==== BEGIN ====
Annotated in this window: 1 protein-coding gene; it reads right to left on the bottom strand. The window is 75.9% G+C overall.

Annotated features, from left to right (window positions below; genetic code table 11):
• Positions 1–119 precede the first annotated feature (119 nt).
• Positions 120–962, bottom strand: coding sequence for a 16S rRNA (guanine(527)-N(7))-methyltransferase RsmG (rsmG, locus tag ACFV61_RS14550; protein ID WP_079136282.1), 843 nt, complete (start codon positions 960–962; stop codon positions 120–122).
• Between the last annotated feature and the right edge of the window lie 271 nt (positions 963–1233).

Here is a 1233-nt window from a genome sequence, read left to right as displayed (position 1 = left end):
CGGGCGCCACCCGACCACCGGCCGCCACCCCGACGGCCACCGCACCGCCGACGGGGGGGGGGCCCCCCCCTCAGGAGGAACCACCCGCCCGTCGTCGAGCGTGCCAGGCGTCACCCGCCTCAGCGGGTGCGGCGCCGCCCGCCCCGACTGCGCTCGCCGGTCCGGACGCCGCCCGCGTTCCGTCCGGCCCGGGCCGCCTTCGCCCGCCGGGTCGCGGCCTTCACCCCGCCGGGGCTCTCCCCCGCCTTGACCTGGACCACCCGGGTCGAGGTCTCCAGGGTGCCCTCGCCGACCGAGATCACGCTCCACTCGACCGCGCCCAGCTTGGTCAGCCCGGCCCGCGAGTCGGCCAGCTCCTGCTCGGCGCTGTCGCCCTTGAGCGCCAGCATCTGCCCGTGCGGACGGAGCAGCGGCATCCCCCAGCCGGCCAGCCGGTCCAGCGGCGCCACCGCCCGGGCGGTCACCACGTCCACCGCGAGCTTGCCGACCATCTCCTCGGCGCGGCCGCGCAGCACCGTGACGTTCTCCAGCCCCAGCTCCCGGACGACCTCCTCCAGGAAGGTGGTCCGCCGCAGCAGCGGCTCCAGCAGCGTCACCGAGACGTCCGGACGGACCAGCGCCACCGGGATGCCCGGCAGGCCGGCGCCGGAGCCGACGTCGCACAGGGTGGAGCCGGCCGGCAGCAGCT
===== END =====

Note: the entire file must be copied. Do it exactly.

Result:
Annotated in this window: 1 protein-coding gene; it reads right to left on the bottom strand. The window is 75.9% G+C overall.

Annotated features, from left to right (window positions below; genetic code table 11):
• Positions 1–119 precede the first annotated feature (119 nt).
• Positions 120–962, bottom strand: coding sequence for a 16S rRNA (guanine(527)-N(7))-methyltransferase RsmG (rsmG, locus tag ACFV61_RS14550; protein ID WP_079136282.1), 843 nt, complete (start codon positions 960–962; stop codon positions 120–122).
• Between the last annotated feature and the right edge of the window lie 271 nt (positions 963–1233).

Here is a 1233-nt window from a genome sequence, read left to right as displayed (position 1 = left end):
CGGGCGCCACCCGACCACCGGCCGCCACCCCGACGGCCACCGCACCGCCGACGGGGGGGGGGCCCCCCCCTCAGGAGGAACCACCCGCCCGTCGTCGAGCGTGCCAGGCGTCACCCGCCTCAGCGGGTGCGGCGCCGCCCGCCCCGACTGCGCTCGCCGGTCCGGACGCCGCCCGCGTTCCGTCCGGCCCGGGCCGCCTTCGCCCGCCGGGTCGCGGCCTTCACCCCGCCGGGGCTCTCCCCCGCCTTGACCTGGACCACCCGGGTCGAGGTCTCCAGGGTGCCCTCGCCGACCGAGATCACGCTCCACTCGACCGCGCCCAGCTTGGTCAGCCCGGCCCGCGAGTCGGCCAGCTCCTGCTCGGCGCTGTCGCCCTTGAGCGCCAGCATCTGCCCGTGCGGACGGAGCAGCGGCATCCCCCAGCCGGCCAGCCGGTCCAGCGGCGCCACCGCCCGGGCGGTCACCACGTCCACCGCGAGCTTGCCGACCATCTCCTCGGCGCGGCCGCGCAGCACCGTGACGTTCTCCAGCCCCAGCTCCCGGACGACCTCCTCCAGGAAGGTGGTCCGCCGCAGCAGCGGCTCCAGCAGCGTCACCGAGACGTCCGGACGGACCAGCGCCACCGGGATGCCCGGCAGGCCGGCGCCGGAGCCGACGTCGCACAGGGTGGAGCCGGCCGGCAGCAGCT